My son is 7 months old. A month and a half ago we got him sleeping in his crib overnight--previously he'd been bed-sharing. He went from feeding 4-6 times a night to only 1-2 times within about a week of sleeping in the crib (without any prompting--he just started sleeping longer on his own). Right now he rarely wakes up for a night feed more than once (usual pattern is to sleep 5-7 hours, wake to feed, then sleep until he's done 11-12 hours total). My husband has taken over the first night feed and DS usually drinks about 5 oz of expressed breast milk at that time. All that is great! The problem is that prior to this, DS was usually going at least 2 hrs during the day before he'd get fussy for a feed. Now he often gets cranky after an hour, with an hour an a half being about his maximum. We started him on solids at 6 months (he was EBF before) and he's eating a fair bit, not sure how many calories, but that hasn't seemed to make a difference. I could totally understand him needing to nurse more during the day initially after dropping the night feeds to balance things out, but I wouldn't have expected it to continue this long. It seems too long to be a growth spurt either. I don't mind when we're at home, but it makes outings difficult because I have to keep any time outside the house very short or deal with him getting cranky/finding a decent spot to feed him. Is there any reasonable way to encourage him to extend the time between feedings? I'm trying to get...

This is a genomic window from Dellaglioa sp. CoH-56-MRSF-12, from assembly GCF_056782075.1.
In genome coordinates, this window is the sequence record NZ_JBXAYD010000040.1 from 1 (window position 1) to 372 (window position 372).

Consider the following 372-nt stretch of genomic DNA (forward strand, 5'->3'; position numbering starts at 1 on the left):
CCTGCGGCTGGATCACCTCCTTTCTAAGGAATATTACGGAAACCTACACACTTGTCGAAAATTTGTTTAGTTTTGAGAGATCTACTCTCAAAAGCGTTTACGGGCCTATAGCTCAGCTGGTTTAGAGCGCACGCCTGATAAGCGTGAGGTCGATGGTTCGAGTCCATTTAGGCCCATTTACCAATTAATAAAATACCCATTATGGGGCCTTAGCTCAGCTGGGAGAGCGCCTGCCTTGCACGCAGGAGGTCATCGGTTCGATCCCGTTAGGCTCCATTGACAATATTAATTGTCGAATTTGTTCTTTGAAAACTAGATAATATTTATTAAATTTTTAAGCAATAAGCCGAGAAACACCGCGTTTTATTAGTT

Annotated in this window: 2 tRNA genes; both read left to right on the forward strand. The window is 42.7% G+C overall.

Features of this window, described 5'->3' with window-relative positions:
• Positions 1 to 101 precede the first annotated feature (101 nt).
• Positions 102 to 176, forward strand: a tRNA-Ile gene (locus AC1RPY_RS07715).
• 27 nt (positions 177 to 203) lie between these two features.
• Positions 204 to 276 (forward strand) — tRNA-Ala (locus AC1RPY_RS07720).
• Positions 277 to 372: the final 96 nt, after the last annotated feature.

1 replies | 64 view(s)
  • @llli*lllmamamia's Avatar
    Today, 02:51 PM
    I agree with mommal that weaning is more successfully attempted when mastitis is cleared up. Some moms work with their doctor to test their milk for bacteria to make sure that the antibiotic treatment they are getting is appropriate (strains, resistance, etc). As for recurrent plugs/mastitis, this might be helpful: http://kellymom.com/bf/concerns/mother/recurrent-mastitis/ If you do decide to nurse on one side, know that it can and is done routinely by moms of twins! Good luck!